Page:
Trifunac, Mihailo D. and Hudson, Donald E. (1970) Laboratory evaluations and instrument corrections of strong-motion accelerograms. California Institute of Technology . (Unpublished) http://resolver.caltech.edu/CaltechEERL:1970.EERL-70-04
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Since the first strong-motion accelerographs for the measurement of the ground motion associated with destructive earthquakes appeared in the early 1930's there has been a continual development of instruments and data handling techniques. These developments have resulted in improved field reliability, increased frequency response range, better resolution and accuracy, and reduced costs. As new instrument types appear it is necessary to carry out comprehensive programs of laboratory and field evaluation to ensure adequate performance capabilities. The advent of high speed digital computer systems has completely altered data processing procedures associated with strongmotion instrumentation. Modern digitization and digital filtering techniques, for example, have made it possible to use new approaches to transducer design, and to the optimal retrieval of information from instrument records. The Earthquake Engineering Research Laboratory of the California Institute of Technology considers the continued reliable operation, expansion, and data processing functions of a network of strong-motion accelerographs to be one of the key requirements of earthquake engineering research. To this end, this laboratory has for many years conducted numerous studies and research programs aimed at improvements in all aspects of this subject. In cooperation with the Seismological Field Survey of the U. S. Coast and Geodetic Survey, the Caltech group has been engaged in accelerograph design, testing, network design and installation, accelerogram digitizing and corrections, and the use of accelerograms for structural response determinations. The present report brings together a number of special studies related to accelerograph evaluations and data processing, which may be of interest to others engaged in instrument development or in the use of accelerograph records. It is our feeling that the best use can be made of the basic data only by those persons thoroughly familiar with the details of instrument design, and the special problems that may be associated with both the basic measurements themselves and with the handling and interpretation of the data. Some repetition of test method descriptions has been retained to ensure a reasonable independence of the various sections.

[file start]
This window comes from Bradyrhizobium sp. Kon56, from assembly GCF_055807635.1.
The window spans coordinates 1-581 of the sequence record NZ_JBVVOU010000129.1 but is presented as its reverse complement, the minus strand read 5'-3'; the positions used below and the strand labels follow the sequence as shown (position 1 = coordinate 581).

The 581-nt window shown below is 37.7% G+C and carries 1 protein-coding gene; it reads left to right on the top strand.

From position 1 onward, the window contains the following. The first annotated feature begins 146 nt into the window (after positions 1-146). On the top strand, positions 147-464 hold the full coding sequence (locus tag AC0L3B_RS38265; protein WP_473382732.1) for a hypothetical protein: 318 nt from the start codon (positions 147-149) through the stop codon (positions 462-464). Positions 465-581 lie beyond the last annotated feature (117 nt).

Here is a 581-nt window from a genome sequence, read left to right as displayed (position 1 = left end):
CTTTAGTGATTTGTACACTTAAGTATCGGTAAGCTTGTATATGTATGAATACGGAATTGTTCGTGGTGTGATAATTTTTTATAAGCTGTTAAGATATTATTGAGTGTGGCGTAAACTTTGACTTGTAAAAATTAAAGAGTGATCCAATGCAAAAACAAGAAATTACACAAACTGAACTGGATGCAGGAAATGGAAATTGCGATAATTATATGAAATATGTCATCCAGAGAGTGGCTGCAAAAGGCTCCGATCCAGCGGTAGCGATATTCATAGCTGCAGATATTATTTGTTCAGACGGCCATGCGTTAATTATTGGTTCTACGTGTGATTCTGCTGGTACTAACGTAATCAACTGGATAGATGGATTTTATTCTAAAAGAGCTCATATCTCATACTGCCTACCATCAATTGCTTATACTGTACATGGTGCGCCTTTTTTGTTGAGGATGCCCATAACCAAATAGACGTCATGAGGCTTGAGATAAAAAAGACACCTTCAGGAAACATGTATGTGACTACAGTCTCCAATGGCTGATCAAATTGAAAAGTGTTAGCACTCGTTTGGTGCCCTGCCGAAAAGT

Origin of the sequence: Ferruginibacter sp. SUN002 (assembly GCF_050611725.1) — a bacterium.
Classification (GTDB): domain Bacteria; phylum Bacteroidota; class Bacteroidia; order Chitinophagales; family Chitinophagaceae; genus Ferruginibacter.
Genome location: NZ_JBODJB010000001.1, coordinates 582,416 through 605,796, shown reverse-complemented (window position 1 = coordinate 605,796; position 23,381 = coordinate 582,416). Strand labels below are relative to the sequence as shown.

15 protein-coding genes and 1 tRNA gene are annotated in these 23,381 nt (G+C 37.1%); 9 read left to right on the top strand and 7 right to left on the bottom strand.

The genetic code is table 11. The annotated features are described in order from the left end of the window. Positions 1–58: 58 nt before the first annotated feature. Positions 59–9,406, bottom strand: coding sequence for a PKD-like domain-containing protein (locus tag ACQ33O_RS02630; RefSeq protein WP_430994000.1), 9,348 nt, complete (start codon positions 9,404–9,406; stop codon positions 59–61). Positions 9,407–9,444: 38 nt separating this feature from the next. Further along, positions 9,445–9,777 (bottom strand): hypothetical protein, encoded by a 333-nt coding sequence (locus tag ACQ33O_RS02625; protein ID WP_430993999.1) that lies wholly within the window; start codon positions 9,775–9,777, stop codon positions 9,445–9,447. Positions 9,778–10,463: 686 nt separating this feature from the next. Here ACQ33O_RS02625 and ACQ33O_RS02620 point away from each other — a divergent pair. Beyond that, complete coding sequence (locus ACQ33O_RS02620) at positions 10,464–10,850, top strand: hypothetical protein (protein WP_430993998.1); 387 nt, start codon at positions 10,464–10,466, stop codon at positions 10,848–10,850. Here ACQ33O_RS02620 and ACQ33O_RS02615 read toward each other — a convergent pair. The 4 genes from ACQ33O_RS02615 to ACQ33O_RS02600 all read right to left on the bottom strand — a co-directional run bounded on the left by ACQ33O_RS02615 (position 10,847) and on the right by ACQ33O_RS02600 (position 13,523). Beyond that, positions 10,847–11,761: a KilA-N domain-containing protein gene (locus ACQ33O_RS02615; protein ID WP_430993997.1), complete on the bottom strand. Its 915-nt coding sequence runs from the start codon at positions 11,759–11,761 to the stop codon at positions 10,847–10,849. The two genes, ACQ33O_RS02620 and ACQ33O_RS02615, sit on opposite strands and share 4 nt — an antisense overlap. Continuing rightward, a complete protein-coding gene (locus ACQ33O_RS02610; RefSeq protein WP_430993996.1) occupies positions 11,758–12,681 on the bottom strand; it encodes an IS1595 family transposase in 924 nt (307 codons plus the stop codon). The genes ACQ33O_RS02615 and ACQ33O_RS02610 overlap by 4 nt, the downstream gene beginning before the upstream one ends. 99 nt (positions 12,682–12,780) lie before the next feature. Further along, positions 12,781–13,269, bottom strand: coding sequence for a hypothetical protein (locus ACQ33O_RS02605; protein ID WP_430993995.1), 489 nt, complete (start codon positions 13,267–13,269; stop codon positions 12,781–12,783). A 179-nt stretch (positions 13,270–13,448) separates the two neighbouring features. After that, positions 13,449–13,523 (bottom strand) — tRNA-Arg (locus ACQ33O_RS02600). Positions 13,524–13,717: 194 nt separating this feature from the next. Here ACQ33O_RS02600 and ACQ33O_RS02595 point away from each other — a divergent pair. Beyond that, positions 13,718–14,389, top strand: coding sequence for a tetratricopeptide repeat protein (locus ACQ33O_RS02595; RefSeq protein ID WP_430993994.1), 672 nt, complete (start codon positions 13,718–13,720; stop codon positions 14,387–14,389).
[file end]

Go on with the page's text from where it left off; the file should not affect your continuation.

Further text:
|Item Type:||Report or Paper (Technical Report)|
|Group:||Earthquake Engineering Research Laboratory|
|Usage Policy:||You are granted permission for individual, educational, research and non-commercial reproduction, distribution, display and performance of this work in any format.|
|Deposited By:||Imported from CaltechEERL|
|Deposited On:||19 Feb 2008|
|Last Modified:||26 Dec 2012 13:55|
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